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and finished Portrait, could most certainly have made an exact copy from a very coarse print, provided he had not disdained so servile an occupation. On the contrary, a rude engraver like Droeshout, would necessarily have failed in his attempt to express the gentler graces of so delicate a picture. Our ancient handlers of the burin were often faithless to the character of their originals; and it is conceived that some other performances by Droeshout will furnish no exception to this remark.

Such defective imitations, however, even at this period, are sufficiently common. Several prints from well-known portraits of Sir Joshua Reynolds and Mr. Romney, are rendered worthless by similar infidelities; for notwithstanding these mezzotints preserve the outlines and general effect of their originals, the appropriate characters of them are as entirely lost as that of Shakspeare under the hand of Droeshout.-Because, therefore, an engraving has only a partial resemblance to its archetype, are we at liberty to pronounce that the one could not have been taken from the other?

It may also be observed, that if Droeshout's plate had been followed by the painter, the line in front of the ruff would have been incurvated, and not have appeared straight, as it is in the smaller print by Marshall from the same picture. In antiquated English portraits, examples of rectilineal ruffs are familiar; but where will be found such another as the German has placed under the chin of his metamorphosed poet? From its pointed corners, resembling the wings of a bat, which are constant indications of mischievous agency, the engraver's ruff would have accorded better with the pursuits of his necromantick countryman, the celebrated Doctor Faustus.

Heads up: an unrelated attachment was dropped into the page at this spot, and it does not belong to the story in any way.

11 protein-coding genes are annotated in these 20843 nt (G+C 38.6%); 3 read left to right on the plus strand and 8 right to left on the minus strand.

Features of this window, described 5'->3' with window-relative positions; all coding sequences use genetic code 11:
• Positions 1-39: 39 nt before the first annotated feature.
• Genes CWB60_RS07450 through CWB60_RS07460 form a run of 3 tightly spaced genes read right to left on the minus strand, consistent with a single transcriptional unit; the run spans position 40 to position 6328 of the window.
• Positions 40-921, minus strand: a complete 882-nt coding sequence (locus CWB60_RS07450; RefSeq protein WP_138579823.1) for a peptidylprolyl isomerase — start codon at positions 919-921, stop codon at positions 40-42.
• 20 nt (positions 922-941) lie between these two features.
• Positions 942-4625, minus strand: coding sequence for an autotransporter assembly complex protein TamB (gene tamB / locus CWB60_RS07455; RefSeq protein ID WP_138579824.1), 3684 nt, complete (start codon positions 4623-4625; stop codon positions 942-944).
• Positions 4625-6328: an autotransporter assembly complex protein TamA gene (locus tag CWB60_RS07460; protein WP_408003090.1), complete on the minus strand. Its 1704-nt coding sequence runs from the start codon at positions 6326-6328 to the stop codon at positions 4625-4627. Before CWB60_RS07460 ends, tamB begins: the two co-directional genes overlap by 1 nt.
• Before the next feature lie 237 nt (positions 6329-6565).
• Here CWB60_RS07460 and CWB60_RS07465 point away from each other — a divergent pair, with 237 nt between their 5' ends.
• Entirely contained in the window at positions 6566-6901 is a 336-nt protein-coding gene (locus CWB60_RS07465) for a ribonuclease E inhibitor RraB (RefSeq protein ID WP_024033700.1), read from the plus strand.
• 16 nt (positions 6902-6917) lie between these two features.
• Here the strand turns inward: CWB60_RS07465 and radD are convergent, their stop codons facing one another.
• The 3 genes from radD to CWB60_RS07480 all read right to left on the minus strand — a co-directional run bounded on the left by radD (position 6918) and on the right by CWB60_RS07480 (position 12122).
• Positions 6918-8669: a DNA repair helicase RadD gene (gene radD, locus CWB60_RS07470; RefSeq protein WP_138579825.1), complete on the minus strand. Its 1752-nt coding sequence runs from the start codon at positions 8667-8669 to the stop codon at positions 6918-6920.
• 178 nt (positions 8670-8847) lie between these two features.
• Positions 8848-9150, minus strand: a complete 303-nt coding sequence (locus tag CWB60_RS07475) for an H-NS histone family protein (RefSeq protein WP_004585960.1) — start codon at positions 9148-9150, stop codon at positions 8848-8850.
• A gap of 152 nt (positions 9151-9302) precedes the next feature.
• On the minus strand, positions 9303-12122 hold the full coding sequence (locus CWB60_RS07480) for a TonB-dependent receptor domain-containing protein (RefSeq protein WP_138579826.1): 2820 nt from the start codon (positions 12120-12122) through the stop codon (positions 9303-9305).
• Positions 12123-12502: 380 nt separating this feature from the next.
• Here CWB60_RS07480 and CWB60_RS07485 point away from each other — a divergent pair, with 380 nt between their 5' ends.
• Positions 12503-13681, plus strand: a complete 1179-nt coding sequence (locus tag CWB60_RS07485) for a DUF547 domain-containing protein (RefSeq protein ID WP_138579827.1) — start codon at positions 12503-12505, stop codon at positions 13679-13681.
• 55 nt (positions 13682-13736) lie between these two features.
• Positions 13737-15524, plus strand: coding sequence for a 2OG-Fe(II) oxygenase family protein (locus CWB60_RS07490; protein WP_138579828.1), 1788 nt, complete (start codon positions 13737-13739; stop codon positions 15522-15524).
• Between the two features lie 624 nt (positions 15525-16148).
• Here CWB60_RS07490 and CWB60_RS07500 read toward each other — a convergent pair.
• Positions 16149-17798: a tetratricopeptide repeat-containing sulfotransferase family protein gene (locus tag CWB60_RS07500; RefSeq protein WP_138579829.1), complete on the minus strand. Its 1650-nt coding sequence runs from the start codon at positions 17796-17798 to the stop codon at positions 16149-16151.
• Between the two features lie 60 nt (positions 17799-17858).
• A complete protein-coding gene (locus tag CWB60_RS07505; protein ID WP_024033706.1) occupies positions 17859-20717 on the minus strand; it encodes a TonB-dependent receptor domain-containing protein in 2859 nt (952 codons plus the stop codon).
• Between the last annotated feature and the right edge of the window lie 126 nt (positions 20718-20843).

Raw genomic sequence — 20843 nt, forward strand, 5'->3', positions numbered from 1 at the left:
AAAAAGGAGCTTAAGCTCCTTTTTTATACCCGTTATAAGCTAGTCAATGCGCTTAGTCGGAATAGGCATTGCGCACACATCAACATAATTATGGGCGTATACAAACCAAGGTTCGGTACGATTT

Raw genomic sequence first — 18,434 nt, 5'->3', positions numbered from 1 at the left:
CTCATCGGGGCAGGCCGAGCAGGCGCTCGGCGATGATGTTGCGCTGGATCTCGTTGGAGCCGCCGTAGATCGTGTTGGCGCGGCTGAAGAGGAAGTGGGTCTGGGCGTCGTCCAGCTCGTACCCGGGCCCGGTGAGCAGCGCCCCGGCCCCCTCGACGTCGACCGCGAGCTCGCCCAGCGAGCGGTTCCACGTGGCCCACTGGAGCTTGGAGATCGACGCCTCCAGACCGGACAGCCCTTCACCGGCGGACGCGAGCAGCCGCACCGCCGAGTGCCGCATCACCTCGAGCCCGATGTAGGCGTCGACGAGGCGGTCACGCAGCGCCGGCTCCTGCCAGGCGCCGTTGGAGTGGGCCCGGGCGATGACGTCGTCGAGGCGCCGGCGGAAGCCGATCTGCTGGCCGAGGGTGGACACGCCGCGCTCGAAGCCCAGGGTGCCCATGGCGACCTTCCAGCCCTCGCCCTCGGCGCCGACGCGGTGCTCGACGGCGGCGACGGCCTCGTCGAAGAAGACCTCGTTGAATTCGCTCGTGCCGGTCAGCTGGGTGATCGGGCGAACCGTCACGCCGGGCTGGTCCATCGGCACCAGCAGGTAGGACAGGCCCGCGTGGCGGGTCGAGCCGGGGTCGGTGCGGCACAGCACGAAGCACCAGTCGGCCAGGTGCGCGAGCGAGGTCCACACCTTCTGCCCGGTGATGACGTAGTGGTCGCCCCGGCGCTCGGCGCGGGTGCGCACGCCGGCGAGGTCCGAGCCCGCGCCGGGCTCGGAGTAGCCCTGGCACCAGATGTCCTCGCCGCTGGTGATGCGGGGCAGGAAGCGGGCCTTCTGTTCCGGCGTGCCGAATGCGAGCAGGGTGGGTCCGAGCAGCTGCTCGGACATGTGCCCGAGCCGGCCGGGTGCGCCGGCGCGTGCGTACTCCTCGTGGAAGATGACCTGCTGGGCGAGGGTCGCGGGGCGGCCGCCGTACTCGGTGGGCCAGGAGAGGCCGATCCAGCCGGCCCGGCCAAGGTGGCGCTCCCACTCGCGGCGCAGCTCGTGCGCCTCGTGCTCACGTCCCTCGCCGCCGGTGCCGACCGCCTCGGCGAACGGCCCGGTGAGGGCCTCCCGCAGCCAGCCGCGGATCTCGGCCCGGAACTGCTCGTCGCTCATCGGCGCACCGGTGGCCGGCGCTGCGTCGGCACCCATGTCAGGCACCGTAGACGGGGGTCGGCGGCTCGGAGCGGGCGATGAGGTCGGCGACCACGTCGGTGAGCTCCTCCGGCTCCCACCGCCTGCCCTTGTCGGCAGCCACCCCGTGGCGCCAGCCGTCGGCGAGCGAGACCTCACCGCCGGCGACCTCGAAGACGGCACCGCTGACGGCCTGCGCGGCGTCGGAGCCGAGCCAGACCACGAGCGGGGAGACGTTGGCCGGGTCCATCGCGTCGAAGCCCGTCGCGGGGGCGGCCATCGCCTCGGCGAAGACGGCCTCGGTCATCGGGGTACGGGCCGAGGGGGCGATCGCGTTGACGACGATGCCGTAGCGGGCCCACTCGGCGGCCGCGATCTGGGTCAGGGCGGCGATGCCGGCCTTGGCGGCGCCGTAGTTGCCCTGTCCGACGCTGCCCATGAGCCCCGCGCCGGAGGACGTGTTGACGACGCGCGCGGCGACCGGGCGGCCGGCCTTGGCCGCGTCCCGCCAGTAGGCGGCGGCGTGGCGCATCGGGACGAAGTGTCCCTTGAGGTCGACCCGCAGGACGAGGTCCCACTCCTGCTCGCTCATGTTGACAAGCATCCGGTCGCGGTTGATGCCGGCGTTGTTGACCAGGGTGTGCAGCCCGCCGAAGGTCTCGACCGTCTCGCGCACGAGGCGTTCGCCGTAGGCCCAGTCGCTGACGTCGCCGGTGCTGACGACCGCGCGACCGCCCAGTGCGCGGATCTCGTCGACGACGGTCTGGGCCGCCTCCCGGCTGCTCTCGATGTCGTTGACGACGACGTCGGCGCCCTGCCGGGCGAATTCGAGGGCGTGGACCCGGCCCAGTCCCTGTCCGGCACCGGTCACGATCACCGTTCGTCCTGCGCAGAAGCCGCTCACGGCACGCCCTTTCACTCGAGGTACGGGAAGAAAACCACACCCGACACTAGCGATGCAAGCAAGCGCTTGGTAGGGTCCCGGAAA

In the mean while it is asserted by every ade. quate judge, that the coincidences between the picture and the print under consideration, are too strong and too numerous to have been the effects of chance. And yet the period at which this likeness of our author must have been produced, affords no evidence that any one of our early limners had condescended to borrow the general outline and disposition of his portraits from the tasteless heads prefixed to volumes issued out by booksellers. The artist, indeed, who could have filched from Droeshout, like Bardolph, might have " stolen a lute-case, car ried it twelve leagues, and sold it for three halfpence."

But were the print allowed to be the original, and the painting a mere copy from it, the admission of this fact would militate in full force against the authenticity of every other anonymous and undated portrait from which a wretched old engraving had been made; as it would always enable cavillers to assert, that the painting was subsequent to the print, and not the print to the painting. True judges, however, would seldom fail to determine, (as they have in the present instance,) whether a painting was coldly imitated from a lumpish copper-plate, or taken warm from animated nature.

For the discussion of subjects like these, an eye habituated to minute comparison, and attentive to peculiarities that elude the notice of unqualified observers, is also required. Shakspeare's countenance deformed by Droeshout, resembles the sign of Sir Roger de Coverley, when it had been changed into a Saracen's head; on which occasion the Spectator observes, that the features of the gentle Knight were still apparent through the lineaments of the ferocious Mussulman.

That the leading thought in the verses annexed